Gangnam-gu is, some say, "the capital of Seoul." It's the posh part of town where you go to party. Some cities have the party quarter in a seedy neighbourhood. Some have it next to the Hilton. I guess Seoul is the latter. I haven't been there but I have lived in places like that. By declaring himself both "oppa" (an honorific literally meaning big brother and used by a woman for older men within her generation) and "Gangnam style" the singer is telling the world that he's a character who is a cut above the rest—what in another day and parlance you might call a "hep cat"—ISO woman with matching attributes. The catch and the irony in the whole story, as everyone who has lived in that sort of rich-party-quarter city will understand, is that there is a Rule 1 to places like Gangnam-gu: it is pretentious to talk about it. If you're really one of the hip crowd you're expected to treat its existence as casually as you would if you lived there and whatever the hell "Gangnam style" is comes to you as naturally as farting. So the story turns into that of an extremely likeable poser. The best suggestion for an English rendition of the title that I've seen comes from teleny, who recommended "Big Daddy from Millionaire Row."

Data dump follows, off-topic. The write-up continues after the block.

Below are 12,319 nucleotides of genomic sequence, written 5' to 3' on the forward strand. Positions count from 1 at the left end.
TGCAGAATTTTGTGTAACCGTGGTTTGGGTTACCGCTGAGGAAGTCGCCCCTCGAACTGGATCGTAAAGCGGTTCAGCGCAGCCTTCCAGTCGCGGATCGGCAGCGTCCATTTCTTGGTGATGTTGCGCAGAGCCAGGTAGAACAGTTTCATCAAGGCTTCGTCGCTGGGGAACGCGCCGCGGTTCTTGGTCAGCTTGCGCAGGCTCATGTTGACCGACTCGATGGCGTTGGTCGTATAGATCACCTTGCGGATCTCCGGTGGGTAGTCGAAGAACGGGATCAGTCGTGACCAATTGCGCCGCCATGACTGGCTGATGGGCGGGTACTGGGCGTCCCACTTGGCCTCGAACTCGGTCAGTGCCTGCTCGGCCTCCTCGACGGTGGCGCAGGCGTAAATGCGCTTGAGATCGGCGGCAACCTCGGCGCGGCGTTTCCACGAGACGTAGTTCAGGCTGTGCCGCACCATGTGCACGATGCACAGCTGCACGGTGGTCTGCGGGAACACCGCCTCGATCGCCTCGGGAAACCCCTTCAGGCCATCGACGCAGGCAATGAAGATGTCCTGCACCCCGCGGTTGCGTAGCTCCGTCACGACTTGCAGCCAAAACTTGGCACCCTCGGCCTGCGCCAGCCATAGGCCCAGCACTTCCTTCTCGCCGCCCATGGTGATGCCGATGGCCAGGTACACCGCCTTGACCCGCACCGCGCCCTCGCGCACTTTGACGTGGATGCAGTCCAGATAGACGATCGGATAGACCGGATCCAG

The lyrics are really just about the sort of guy that the singer is and the sort of woman that would please him. We can assume that that includes some of the delicious girls that feature in his video but to him it's very important that it be the kind of girl who can handle a man who drinks his coffee "in one shot, while it's still hot" but would not do so herself. In short, he gets to be the wild one but she has to be a bit more demure. The fact that the 1960s and women's lib came and went even in Korea does not seem to bother him. He is, after all, a "man who knows a thing or two."